My thoughts? I like artist statements for myself. But when I go to a gallery, I don’t typically read them (shame, shame, I know). They are often long-winded, boring, and exalt the work of the artists without foundation. At the same time, I think it’s beneficial for the artist to express him/herself, even if it is not for the public. It’s important to know the importance of your work, and perhaps the importance of art to you and making the work. Like research proposals, you are finding your niche in the world of art where you talk about why your work needs to be at done. That being said, I expect that there is a great number of artists who can’t articulate the importance of their work well, and who may benefit from not having an artist statement…

    My own grandiose plans of a world-view-shattering artist statement is no more. I anticipate having a short and snappy How-do-you-do? now.

    Ps. Again, please read the article for yourself. It was fascinating to me.

    Pps. Did you miss me? Sorry for my little disappearance, but in defense, I warned you that once school started there was no way I could continue with my obsessive posting.

    This entry is part of an assignment in an English class called “Writing for the Web: Digital Story Telling” in which we have to post research relevant to our final project. My final project will be the creation of a professional website.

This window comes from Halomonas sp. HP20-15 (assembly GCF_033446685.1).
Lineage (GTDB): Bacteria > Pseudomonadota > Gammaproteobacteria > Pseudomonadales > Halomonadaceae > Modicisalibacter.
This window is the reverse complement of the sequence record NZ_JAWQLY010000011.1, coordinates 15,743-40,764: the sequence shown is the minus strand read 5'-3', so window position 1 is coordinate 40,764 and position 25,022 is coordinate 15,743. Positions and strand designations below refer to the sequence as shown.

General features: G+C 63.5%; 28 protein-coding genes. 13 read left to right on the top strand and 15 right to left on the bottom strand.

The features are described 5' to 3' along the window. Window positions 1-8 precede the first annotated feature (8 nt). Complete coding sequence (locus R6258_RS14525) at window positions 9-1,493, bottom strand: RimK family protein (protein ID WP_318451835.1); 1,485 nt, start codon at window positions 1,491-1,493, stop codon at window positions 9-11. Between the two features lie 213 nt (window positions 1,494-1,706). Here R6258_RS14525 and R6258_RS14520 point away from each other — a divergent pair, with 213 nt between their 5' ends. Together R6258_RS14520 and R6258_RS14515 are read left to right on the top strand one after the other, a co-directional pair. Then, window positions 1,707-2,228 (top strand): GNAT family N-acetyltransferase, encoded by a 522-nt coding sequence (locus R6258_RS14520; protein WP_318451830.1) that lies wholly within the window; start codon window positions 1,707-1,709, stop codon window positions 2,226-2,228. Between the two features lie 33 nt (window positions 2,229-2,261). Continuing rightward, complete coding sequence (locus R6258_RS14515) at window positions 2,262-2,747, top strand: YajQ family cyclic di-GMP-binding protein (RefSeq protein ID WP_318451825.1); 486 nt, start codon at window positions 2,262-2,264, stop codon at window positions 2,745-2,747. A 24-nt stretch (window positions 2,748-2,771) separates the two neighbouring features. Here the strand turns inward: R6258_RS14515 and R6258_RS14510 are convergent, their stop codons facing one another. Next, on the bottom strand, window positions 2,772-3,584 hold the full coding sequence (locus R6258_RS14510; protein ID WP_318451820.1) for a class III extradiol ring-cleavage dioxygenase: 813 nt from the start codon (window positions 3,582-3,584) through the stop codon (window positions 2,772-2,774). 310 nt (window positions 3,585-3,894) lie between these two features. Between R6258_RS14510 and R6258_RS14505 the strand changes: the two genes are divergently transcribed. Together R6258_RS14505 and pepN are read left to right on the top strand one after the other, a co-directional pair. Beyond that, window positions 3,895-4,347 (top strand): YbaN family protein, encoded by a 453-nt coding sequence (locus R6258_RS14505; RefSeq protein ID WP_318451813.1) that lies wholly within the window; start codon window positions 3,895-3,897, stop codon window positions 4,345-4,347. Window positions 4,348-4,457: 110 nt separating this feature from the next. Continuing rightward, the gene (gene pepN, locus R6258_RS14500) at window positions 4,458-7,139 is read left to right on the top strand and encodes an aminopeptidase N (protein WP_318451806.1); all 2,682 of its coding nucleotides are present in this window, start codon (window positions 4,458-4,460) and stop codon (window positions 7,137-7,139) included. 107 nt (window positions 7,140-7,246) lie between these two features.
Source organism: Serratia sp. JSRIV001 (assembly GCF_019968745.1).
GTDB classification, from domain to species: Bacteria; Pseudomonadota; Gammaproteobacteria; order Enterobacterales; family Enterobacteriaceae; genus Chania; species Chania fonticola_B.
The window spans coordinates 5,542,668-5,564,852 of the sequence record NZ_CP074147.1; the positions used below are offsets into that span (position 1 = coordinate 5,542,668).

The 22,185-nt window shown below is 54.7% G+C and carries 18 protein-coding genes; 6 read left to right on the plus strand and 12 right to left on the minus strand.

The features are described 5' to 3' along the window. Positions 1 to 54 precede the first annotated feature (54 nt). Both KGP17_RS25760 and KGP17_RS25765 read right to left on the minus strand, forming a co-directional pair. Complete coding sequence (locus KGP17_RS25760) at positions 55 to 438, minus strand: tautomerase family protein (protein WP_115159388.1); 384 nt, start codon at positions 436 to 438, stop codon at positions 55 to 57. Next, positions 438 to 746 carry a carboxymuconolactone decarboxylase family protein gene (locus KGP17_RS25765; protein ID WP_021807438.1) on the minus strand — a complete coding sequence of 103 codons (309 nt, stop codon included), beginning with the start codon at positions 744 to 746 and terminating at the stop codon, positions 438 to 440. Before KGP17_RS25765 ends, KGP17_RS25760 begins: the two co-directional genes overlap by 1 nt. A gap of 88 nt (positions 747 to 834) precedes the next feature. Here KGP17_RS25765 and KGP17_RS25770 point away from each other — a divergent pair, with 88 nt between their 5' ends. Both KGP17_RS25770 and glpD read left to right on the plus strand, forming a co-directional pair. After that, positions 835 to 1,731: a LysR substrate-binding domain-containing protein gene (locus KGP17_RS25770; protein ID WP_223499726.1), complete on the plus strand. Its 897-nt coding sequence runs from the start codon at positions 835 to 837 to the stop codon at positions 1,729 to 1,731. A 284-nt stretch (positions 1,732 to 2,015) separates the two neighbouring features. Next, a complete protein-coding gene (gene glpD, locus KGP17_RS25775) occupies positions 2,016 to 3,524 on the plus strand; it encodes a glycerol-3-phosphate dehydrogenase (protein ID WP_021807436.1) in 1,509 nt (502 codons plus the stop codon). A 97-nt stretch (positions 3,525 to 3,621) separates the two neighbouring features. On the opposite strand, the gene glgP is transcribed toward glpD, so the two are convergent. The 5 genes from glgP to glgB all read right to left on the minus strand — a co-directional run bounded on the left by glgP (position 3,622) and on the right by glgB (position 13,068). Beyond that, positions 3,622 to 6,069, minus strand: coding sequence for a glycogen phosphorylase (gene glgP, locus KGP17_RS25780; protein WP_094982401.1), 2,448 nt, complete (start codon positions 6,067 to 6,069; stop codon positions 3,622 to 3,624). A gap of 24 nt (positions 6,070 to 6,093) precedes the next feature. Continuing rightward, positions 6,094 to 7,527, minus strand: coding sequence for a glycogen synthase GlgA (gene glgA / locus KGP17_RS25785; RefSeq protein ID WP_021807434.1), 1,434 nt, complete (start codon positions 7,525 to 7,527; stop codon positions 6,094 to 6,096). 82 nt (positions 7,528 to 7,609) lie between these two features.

• WID: Omaha Poetry Slam

    What I’m doing: Today/yesterday I went the Omaha Health Arts Poetry slam to see my friend Ben Wenzl read his poetry. I am a HUGE Ben Wenzl fan. The show tonight was amazing! Also, the 2008 Poetry Slam Champion, Joaquín Zihuatanejo was there! He was in Omaha as a speaker for children and found out about our poetry scene so stopped by. Behind my un-dying love for Ben, he was my favorite poet. Adding the special treat was Max Kessler a poet for Austin, TX on tour. Live to love it.

    I love Ben’s poetry. I like the different beat and the subjects he chooses. The audience is always head over heals for Ben.  But he’s too modest for his own good. His poems always flow trippingly off the tongue and he keeps the audience captivated the entire time. I always try to tell him this and he always gives me “I wish I were farther away from you” look.

    The poets’ ability to fumble around with words until they dance and twist in the minds of the audience is astounding. The words build, transform, reform, and turn in the most interesting and beautiful ways during a poetry slam. I admire them so much for their talent and courage.

    Now for some def poetry goodness: